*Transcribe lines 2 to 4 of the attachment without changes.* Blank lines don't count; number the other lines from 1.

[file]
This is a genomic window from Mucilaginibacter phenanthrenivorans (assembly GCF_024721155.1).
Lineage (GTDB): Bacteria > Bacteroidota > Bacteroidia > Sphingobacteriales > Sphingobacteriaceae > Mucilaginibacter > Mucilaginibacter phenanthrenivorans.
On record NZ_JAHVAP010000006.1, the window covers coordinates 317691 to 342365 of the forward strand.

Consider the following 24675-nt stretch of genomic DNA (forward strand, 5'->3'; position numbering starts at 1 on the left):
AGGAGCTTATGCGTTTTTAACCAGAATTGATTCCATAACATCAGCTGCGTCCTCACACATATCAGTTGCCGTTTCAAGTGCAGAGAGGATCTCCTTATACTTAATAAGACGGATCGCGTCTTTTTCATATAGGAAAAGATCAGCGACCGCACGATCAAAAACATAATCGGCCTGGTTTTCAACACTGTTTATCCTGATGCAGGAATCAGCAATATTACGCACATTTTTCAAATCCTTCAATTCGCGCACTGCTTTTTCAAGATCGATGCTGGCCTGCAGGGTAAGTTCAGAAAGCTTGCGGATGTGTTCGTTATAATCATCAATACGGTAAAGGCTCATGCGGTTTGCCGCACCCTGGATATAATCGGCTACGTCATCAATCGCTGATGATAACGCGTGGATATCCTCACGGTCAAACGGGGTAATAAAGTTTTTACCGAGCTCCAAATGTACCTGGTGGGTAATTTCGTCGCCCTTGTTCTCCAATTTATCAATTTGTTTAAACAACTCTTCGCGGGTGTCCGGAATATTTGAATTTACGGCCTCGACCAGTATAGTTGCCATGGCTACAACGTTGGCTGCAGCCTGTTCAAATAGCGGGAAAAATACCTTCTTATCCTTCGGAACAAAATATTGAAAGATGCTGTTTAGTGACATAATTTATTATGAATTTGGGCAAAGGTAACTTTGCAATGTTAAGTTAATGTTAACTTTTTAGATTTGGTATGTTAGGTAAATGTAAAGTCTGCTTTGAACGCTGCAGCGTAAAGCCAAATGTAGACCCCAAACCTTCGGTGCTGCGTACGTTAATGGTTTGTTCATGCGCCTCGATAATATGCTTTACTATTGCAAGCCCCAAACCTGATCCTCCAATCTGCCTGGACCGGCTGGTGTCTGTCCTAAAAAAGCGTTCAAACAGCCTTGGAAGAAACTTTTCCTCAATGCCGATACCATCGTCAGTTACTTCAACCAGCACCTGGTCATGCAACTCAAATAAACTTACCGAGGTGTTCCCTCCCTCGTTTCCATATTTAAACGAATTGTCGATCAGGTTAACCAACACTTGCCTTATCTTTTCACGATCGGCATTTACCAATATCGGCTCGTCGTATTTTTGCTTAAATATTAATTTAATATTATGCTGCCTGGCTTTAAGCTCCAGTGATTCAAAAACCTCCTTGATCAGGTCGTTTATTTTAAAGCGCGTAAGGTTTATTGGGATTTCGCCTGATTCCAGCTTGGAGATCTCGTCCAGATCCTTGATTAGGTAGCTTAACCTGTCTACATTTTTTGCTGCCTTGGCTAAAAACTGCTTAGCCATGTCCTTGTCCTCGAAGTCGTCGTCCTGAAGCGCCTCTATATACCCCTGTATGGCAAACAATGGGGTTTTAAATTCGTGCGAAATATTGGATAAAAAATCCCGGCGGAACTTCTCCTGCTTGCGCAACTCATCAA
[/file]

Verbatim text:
Lineage (GTDB): Bacteria > Bacteroidota > Bacteroidia > Sphingobacteriales > Sphingobacteriaceae > Mucilaginibacter > Mucilaginibacter phenanthrenivorans.
On record NZ_JAHVAP010000006.1, the window covers coordinates 317691 to 342365 of the forward strand.

Consider the following 24675-nt stretch of genomic DNA (forward strand, 5'->3'; position numbering starts at 1 on the left):